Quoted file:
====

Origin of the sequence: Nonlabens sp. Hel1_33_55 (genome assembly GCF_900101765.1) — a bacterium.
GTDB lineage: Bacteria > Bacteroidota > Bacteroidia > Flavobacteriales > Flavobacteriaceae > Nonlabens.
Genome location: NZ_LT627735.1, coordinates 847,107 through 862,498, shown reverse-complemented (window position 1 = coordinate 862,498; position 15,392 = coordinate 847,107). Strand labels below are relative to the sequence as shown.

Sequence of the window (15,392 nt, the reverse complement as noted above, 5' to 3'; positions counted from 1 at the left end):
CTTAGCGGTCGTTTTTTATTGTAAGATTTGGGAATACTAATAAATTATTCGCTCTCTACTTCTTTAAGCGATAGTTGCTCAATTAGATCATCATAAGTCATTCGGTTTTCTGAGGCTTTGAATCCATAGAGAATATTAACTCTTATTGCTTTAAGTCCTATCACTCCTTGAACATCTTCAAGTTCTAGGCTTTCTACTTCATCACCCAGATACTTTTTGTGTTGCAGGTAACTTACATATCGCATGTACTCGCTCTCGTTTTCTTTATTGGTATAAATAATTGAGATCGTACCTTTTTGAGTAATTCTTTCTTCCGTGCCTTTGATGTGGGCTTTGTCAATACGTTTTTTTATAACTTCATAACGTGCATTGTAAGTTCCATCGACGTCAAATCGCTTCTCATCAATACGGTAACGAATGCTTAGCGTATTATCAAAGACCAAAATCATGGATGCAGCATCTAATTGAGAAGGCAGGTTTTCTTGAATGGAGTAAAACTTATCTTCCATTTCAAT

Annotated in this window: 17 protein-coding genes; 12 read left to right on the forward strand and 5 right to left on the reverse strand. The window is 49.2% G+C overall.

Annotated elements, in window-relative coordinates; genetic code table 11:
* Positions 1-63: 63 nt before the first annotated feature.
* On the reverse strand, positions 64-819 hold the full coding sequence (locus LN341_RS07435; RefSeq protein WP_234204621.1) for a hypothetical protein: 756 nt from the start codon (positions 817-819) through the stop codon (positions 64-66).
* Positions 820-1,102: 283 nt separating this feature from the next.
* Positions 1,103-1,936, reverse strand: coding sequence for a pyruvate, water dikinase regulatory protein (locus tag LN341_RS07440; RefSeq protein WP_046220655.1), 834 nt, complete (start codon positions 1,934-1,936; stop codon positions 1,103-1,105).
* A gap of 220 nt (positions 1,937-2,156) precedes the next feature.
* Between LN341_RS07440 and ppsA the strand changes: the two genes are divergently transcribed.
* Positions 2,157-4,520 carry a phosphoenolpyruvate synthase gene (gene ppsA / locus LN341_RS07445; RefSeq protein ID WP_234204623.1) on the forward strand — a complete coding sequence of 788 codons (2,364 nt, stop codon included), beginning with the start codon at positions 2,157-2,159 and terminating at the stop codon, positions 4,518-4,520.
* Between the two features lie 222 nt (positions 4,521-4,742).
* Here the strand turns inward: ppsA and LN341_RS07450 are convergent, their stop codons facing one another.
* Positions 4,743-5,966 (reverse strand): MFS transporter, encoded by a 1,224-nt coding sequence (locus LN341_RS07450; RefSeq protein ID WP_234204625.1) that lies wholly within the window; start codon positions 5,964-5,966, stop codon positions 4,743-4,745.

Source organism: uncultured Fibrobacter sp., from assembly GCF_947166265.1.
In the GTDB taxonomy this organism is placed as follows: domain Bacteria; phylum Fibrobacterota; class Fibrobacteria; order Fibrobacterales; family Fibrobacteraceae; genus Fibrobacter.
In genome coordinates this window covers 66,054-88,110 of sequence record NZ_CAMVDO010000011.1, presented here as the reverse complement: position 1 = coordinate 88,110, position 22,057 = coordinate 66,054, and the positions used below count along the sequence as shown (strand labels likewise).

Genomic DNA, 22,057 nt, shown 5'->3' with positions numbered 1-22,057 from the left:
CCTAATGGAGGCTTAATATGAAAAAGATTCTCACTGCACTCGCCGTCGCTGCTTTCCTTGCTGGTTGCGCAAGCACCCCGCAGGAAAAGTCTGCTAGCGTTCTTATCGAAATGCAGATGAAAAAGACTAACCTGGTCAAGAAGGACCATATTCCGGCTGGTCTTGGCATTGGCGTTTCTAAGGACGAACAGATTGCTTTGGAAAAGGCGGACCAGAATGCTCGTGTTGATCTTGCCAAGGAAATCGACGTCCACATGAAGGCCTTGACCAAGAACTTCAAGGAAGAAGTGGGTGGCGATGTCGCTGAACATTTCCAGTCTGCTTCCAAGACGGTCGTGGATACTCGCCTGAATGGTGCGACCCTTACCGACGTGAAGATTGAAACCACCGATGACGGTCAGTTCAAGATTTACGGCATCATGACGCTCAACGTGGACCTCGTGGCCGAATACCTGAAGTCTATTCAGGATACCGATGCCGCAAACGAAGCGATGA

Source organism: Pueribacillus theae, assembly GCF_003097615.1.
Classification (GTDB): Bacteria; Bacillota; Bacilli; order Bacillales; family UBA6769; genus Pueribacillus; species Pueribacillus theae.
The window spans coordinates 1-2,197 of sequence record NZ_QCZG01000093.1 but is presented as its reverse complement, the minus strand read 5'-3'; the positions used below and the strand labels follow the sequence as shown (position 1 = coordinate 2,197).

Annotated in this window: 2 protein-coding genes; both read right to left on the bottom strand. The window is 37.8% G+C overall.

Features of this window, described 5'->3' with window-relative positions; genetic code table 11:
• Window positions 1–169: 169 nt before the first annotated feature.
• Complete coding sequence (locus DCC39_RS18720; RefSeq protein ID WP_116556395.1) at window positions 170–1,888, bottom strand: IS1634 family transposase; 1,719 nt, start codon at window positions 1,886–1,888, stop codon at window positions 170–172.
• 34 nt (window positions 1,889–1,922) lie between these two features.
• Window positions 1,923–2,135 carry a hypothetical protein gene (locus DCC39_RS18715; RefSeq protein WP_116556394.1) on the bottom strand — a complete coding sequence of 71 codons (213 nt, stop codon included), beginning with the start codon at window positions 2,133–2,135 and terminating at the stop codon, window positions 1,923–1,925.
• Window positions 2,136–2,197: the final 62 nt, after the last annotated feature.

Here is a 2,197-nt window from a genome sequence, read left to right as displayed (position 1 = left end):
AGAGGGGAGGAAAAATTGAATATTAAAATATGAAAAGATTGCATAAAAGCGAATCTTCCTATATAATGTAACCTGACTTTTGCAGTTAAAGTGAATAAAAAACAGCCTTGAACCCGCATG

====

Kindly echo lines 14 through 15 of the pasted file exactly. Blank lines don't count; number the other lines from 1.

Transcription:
* Positions 2,157-4,520 carry a phosphoenolpyruvate synthase gene (gene ppsA / locus LN341_RS07445; RefSeq protein ID WP_234204623.1) on the forward strand — a complete coding sequence of 788 codons (2,364 nt, stop codon included), beginning with the start codon at positions 2,157-2,159 and terminating at the stop codon, positions 4,518-4,520.
* Between the two features lie 222 nt (positions 4,521-4,742).